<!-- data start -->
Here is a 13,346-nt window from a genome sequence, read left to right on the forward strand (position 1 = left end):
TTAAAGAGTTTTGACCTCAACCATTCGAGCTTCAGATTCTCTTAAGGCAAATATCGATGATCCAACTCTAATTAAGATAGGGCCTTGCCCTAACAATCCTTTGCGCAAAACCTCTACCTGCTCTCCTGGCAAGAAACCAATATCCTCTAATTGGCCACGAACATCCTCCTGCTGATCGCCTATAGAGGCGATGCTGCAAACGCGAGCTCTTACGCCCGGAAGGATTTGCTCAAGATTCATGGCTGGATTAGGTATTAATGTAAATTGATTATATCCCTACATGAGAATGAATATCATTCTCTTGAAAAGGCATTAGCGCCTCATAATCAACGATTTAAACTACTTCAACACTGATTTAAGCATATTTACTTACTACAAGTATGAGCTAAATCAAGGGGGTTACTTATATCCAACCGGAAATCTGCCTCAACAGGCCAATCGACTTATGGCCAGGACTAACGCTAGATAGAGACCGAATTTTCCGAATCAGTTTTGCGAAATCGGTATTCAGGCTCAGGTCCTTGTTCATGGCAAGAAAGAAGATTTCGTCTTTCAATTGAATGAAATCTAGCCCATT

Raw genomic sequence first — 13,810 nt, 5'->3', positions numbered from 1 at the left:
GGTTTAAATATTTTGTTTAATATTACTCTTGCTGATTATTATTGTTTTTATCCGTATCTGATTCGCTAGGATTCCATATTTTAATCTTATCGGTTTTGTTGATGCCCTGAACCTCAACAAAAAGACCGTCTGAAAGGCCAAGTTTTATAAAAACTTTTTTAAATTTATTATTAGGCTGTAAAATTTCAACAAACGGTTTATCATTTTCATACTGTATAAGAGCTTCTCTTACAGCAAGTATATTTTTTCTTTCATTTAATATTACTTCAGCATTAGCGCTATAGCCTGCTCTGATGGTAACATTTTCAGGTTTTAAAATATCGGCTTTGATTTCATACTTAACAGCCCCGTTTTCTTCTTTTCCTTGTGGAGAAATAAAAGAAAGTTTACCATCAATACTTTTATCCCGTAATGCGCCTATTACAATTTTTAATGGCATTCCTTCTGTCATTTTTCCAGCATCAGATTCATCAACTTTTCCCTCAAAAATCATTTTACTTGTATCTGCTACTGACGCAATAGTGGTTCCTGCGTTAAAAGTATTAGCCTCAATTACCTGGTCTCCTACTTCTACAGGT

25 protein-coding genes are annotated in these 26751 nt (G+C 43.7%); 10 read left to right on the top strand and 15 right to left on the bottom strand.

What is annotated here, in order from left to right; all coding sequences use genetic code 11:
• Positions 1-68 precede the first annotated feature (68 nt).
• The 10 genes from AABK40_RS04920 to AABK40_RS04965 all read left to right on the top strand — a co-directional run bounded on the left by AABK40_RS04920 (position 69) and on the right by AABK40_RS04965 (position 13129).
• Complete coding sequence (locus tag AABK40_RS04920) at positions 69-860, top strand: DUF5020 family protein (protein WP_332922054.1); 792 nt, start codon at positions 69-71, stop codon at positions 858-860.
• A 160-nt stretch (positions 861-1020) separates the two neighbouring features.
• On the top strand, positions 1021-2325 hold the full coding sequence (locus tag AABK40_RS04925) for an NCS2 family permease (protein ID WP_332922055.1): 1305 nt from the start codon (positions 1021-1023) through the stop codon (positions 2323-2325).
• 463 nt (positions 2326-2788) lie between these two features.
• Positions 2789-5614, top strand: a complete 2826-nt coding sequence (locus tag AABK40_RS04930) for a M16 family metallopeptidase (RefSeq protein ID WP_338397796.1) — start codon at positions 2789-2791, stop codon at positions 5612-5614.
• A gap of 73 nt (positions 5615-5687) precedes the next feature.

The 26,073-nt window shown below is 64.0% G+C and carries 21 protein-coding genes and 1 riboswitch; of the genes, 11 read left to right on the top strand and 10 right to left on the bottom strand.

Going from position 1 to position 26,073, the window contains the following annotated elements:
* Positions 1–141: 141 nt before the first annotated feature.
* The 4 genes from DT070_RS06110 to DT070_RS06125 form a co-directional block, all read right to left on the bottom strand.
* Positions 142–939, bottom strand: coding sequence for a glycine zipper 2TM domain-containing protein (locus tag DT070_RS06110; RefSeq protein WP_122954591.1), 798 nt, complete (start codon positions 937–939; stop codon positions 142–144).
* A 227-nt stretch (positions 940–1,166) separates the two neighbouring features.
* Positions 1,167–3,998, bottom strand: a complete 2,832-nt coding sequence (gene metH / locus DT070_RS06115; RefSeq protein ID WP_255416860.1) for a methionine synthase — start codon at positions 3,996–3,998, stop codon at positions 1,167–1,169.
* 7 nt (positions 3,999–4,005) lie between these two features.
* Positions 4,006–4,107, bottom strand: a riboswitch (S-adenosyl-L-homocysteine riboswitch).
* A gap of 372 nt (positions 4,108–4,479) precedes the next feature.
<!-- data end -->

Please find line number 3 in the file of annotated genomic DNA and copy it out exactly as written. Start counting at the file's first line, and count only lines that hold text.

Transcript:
Raw genomic sequence first — 13,810 nt, 5'->3', positions numbered from 1 at the left: